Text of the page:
Acute effects of Kinesio taping on pain, disability and back extensor muscle endurance in patients with LBP caused by magnetic resonance imaging-confirmed lumbar disc degeneration (2018)

Chang NJ, Chou W, Hsiao PC, Chang WD, Lo YM

Literatuur type: Case series

Publicatie jaar: 2018

Individuals with disc degeneration experience associated pain and disability. Considering its safety and affordability, Kinesio tape (KT) may be a viable treatment. However, most KT studies have demonstrated its effects in healthy adults and patients with nonspecific low back pain. The efficacy of KT in patients with disc degeneration is yet to be investigated.

To examine the acute effects of KT on patients with lumbar disc degeneration confirmed through magnetic resonance imaging.

A total of 31 eligible patients (aged 25-64 years) with low back pain caused by lumbar disc degeneration were divided into mild and moderate-to-severe pain groups. KT was applied to the painful lumbar region in a lumbar brace-like pattern for 1 day. A visual analogue scale for pain and the Oswestry disability index were analysed before and after 1 day of taping. The Biering-Sorensen test for trunk muscle endurance was performed before, immediately after, and 1 day after taping as well as immediately after tape removal.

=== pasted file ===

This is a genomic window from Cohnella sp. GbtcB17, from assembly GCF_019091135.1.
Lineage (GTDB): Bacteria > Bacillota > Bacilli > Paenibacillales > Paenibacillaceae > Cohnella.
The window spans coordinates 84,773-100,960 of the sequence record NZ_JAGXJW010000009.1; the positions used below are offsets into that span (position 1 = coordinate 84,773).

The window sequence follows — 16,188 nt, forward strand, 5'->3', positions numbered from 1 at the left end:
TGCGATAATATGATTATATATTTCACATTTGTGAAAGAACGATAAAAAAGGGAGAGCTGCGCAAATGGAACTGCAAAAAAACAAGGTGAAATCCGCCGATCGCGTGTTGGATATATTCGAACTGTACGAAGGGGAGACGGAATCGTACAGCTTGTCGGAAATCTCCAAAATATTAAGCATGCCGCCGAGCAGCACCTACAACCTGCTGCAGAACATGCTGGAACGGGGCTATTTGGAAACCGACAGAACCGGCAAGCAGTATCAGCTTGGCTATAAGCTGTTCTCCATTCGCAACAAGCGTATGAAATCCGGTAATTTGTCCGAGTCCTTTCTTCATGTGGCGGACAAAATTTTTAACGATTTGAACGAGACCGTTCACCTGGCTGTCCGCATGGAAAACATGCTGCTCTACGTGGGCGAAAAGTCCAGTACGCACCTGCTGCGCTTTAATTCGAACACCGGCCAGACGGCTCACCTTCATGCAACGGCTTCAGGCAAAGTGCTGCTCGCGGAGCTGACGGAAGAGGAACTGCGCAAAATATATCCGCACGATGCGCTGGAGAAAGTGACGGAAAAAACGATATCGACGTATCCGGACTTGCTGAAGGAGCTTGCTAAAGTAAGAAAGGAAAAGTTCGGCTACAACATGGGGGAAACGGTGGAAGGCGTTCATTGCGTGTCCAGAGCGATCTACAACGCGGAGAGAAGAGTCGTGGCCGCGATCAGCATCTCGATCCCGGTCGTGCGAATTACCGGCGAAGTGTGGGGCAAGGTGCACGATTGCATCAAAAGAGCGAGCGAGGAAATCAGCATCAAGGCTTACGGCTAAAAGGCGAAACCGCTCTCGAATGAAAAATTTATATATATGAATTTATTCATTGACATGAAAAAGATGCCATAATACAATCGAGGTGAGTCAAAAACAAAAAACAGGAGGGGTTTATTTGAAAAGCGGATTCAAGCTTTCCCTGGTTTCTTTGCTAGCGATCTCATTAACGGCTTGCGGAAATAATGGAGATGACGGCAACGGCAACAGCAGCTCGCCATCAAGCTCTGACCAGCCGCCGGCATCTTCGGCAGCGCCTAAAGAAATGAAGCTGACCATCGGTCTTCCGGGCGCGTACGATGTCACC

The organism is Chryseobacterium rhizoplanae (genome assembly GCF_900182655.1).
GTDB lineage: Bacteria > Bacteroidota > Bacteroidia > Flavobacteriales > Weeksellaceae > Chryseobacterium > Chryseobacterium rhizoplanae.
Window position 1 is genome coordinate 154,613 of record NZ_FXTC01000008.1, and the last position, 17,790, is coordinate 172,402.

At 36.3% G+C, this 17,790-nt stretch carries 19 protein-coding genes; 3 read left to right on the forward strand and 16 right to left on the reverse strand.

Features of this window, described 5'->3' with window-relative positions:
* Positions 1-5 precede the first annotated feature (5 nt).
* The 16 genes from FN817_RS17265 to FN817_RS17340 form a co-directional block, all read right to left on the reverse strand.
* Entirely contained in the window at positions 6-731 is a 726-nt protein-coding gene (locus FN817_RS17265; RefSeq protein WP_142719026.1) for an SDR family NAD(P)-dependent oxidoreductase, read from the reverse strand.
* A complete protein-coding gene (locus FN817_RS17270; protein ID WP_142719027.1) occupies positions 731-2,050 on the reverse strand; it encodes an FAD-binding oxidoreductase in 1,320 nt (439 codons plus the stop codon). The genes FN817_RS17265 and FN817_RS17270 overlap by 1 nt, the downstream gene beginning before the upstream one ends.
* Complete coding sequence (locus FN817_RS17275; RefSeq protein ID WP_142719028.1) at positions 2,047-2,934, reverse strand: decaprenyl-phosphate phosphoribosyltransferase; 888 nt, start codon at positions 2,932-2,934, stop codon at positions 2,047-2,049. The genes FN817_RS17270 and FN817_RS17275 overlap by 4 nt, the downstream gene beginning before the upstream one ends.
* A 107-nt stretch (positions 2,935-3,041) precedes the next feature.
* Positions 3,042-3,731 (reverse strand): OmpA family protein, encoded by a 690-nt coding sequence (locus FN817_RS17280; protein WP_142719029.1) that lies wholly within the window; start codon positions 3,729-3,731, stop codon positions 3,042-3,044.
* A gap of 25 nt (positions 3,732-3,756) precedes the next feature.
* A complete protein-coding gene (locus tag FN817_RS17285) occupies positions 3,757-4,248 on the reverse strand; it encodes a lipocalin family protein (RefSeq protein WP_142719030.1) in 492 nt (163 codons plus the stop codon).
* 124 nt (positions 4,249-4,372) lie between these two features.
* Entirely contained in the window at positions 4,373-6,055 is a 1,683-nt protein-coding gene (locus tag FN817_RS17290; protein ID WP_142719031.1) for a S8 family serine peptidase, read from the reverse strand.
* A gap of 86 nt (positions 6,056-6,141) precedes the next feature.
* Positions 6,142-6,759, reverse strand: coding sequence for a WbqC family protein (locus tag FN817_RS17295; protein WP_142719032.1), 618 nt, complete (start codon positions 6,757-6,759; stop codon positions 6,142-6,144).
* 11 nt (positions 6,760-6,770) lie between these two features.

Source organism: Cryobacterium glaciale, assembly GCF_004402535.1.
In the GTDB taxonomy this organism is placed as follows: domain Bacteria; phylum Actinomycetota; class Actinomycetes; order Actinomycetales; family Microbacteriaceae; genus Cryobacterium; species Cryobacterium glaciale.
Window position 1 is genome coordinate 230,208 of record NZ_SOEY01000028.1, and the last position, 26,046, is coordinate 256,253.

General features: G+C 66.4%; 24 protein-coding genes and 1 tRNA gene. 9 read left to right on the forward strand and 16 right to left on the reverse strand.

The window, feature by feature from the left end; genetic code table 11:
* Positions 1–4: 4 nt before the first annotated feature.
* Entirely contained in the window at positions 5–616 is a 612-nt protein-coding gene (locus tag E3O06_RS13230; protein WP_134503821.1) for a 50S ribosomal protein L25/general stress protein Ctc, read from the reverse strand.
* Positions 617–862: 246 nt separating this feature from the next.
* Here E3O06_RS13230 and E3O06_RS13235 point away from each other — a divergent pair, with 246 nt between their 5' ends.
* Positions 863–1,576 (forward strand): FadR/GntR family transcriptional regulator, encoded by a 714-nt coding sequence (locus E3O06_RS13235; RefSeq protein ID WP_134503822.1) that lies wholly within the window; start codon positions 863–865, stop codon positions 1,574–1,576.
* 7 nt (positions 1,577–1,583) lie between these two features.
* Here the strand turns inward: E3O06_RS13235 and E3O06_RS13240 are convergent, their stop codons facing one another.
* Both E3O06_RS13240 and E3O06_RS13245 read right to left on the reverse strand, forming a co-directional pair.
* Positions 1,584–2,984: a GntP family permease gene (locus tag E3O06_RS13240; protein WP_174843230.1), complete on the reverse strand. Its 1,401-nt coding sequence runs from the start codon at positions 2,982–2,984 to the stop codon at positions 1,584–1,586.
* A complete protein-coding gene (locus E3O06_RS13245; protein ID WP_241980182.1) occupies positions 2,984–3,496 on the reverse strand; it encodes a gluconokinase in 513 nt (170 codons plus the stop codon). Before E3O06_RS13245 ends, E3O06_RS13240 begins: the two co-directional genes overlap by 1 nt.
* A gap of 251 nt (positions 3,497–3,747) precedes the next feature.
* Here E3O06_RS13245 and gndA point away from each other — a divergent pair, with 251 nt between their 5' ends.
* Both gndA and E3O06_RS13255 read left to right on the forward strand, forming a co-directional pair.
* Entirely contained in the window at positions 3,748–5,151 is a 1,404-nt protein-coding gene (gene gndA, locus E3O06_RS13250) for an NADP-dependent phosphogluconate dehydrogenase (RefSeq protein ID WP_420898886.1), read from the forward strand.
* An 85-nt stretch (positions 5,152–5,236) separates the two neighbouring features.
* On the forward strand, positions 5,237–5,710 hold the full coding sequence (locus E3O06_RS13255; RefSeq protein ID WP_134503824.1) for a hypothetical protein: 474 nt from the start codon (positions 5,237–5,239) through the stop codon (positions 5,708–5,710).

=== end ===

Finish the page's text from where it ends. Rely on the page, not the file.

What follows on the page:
After taping, both groups showed significant pain reduction (p< 0.001), but the reduction was of minimal clinical importance in the moderate-to-severe pain group. The magnitude of treatment (i.e. effect size) was higher in the moderate-to-severe pain group. Disability significantly decreased in both groups, particularly in the moderate-to-severe pain group, but the improvement was not clinically worthwhile. Trunk muscle endurance significantly improved in both groups with in situ taping, but it decreased after tape removal.

KT may be adopted as an assistive aid for immediate pain reduction, particularly in lumbar disc degeneration patients with moderate-to-severe pain; however, its effects on disability and trunk muscle endurance are not clinically worthwhile. The long-term effects of KT, with or without active exercise, warrant further assessment.

Referenties: Journal of back and Musculoskeletal Rehabilitation